The creation of Northern Ireland was accompanied by violence both in defence of and against partition. During the conflict of 1920–22, the capital Belfast saw major communal violence, mainly between Protestant unionist and Catholic nationalist civilians.[21] More than 500 were killed[22] and more than 10,000 became refugees, mostly Catholics.[23] For the next fifty years, Northern Ireland had an unbroken series of Unionist Party governments.[24] There was informal mutual segregation by both communities,[25] and the Unionist governments were accused of discrimination against the Irish nationalist and Catholic minority.[26] In the late 1960s, a campaign to end discrimination against Catholics and nationalists was opposed by loyalists, who saw it as a republican front.[27] This unrest sparked the Troubles, a thirty-year conflict involving republican and loyalist paramilitaries and state forces, which claimed over 3,500 lives and injured 50,000 others.[28][29] The 1998 Good Friday Agreement was a major step in the peace process, including paramilitary disarmament and security normalisation, although sectarianism and segregation remain major social problems, and sporadic violence has continued.[30]

The economy of Northern Ireland was the most industrialised in Ireland at the time of partition, but soon began to decline, a decline exacerbated by the political and social turmoil of the Troubles.[31] Its economy has grown significantly since the late 1990s. The initial growth came from the "peace dividend" and increased trade with the Republic of Ireland, continuing with a significant increase in tourism, investment, and business from around the world. Unemployment in Northern Ireland peaked at 17.2% in 1986, but dropped back down to below 10% in the 2010s,[32] similar to the rate of the rest of the UK.[33]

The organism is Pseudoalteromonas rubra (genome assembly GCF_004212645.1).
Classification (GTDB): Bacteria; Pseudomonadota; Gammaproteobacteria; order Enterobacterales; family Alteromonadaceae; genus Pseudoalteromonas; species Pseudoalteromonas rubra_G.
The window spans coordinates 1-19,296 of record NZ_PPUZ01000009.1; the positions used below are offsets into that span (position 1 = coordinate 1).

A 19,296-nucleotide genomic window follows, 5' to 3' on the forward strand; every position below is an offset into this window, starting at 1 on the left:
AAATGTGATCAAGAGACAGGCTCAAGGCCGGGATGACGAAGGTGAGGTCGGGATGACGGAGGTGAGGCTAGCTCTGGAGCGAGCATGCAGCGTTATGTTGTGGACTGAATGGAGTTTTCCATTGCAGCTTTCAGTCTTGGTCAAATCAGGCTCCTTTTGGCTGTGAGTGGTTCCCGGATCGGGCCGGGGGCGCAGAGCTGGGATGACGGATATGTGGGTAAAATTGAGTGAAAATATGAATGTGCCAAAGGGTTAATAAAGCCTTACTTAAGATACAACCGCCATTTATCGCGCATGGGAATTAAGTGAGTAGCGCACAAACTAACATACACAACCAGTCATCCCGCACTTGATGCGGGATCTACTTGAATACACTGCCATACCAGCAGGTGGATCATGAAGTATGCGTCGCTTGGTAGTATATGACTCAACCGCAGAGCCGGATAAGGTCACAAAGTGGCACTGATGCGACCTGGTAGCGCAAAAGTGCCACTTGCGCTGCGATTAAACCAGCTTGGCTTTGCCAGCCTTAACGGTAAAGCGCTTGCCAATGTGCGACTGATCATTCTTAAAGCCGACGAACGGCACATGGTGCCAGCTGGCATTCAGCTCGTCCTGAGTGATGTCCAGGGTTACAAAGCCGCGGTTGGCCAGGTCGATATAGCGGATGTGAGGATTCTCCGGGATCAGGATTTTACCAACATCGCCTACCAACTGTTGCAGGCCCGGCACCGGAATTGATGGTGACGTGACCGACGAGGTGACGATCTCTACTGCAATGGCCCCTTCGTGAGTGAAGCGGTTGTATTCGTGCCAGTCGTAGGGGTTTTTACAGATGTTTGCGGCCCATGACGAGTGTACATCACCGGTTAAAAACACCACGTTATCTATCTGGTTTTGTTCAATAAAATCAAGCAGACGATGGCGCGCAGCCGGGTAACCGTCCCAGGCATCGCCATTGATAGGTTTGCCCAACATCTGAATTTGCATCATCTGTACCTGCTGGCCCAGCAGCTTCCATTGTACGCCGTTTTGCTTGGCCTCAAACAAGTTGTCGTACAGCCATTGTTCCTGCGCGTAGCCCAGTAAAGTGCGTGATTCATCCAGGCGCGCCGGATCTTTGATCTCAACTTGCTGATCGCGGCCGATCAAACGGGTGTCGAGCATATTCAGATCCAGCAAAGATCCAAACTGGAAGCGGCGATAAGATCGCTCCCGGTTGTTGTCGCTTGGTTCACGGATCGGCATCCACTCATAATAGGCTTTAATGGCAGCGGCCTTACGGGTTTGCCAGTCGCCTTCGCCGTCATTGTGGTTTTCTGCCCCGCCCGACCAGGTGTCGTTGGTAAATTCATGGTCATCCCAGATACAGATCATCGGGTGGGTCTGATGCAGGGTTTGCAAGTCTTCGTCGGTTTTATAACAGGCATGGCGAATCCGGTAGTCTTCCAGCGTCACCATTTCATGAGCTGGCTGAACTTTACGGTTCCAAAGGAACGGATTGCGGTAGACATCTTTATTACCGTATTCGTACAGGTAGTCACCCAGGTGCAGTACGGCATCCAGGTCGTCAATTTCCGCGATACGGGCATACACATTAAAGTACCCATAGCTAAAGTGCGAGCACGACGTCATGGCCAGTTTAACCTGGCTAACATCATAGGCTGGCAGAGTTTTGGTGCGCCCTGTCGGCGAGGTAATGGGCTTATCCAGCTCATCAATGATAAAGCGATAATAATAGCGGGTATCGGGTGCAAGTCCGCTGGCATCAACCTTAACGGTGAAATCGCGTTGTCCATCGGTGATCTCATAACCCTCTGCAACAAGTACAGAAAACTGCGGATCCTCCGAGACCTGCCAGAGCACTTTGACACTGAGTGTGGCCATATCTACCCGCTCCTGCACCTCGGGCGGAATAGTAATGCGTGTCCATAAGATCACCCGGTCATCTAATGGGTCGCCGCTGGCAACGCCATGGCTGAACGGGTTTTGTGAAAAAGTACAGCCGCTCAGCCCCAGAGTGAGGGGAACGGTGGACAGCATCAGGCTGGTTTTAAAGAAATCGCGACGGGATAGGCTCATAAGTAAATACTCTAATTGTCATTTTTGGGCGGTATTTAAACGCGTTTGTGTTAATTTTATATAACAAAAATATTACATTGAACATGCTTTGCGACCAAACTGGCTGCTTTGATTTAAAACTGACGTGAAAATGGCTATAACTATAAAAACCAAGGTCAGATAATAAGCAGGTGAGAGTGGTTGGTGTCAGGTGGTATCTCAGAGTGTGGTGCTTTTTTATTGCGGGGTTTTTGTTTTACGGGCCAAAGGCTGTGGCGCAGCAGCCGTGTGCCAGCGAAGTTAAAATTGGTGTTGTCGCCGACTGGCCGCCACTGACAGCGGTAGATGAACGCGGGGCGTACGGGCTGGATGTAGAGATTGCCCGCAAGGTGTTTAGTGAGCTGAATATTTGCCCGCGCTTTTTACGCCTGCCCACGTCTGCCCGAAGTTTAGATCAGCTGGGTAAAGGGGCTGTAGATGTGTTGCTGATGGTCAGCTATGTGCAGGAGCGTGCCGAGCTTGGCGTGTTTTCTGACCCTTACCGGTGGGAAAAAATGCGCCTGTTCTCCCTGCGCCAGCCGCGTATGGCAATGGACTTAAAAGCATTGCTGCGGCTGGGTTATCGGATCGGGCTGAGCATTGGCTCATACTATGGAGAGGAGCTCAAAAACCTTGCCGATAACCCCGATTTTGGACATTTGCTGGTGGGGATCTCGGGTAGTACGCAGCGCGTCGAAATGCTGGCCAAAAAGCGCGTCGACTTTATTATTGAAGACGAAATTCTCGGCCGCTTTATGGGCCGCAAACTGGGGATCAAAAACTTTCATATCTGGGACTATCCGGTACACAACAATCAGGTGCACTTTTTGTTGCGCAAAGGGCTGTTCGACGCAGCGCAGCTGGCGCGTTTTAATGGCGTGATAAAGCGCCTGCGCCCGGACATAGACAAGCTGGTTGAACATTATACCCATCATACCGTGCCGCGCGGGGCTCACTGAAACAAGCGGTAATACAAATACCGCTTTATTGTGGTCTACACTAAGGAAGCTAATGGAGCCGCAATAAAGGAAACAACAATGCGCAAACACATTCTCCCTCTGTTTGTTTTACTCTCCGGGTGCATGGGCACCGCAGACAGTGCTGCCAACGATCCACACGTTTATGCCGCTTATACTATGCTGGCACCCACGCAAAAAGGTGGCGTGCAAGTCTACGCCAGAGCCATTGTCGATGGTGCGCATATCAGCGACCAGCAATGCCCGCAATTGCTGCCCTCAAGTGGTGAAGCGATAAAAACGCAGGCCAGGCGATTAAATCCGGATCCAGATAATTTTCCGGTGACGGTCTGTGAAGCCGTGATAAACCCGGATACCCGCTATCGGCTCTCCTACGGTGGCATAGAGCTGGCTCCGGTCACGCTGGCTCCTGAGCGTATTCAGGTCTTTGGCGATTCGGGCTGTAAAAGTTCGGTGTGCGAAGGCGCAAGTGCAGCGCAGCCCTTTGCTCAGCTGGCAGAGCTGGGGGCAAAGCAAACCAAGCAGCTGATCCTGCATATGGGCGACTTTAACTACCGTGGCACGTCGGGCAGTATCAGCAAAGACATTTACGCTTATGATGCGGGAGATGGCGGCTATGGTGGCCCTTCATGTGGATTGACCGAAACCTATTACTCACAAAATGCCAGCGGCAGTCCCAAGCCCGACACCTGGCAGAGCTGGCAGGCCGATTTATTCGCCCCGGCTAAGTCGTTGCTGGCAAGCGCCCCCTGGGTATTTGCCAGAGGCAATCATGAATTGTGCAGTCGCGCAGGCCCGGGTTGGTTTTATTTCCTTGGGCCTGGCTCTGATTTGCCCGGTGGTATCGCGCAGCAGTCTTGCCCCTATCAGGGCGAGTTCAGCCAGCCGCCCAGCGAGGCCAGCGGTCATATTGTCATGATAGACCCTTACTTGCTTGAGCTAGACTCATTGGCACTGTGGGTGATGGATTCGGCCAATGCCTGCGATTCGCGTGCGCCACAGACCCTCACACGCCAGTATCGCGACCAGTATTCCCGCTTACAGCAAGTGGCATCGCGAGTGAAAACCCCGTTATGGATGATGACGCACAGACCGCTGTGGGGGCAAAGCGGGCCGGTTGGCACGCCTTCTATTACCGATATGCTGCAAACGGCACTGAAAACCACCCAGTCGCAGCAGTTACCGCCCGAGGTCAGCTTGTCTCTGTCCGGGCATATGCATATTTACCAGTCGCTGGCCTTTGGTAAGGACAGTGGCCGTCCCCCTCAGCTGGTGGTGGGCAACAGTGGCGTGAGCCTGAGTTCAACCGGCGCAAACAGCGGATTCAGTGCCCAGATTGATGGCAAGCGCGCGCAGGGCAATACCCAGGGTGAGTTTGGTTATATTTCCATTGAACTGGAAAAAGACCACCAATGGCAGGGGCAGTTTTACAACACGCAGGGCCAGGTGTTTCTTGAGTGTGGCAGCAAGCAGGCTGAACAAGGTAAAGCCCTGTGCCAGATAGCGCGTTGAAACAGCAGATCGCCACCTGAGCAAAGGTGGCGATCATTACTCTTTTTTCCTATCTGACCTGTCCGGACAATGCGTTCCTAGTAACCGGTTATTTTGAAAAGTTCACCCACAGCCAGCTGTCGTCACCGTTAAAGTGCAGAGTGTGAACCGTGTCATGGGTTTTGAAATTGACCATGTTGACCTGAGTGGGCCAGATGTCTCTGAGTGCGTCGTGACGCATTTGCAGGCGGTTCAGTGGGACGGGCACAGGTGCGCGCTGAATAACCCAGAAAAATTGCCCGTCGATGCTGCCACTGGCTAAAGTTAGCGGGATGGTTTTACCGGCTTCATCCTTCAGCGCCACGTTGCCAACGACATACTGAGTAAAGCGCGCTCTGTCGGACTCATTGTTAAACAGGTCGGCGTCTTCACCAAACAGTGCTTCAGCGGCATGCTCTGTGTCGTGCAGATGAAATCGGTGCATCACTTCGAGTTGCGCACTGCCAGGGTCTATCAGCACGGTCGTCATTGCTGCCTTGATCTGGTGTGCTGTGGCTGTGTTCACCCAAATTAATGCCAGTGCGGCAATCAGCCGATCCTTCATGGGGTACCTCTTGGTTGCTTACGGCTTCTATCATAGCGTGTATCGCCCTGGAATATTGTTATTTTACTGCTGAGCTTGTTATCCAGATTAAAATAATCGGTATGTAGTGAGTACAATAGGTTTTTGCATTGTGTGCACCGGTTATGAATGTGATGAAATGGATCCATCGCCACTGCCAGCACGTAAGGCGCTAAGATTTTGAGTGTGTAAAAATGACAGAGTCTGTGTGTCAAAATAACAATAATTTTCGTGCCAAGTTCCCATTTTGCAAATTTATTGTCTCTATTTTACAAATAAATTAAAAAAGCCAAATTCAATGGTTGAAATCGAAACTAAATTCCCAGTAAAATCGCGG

Cultural links between Northern Ireland, the rest of Ireland, and the rest of the UK are complex, with Northern Ireland sharing both the culture of Ireland and the culture of the United Kingdom. In many sports, Ireland fields a single team, with the Northern Ireland national football team being an exception to this. Northern Ireland competes separately at the Commonwealth Games, and people from Northern Ireland may compete for either Great Britain or Ireland at the Olympic Games.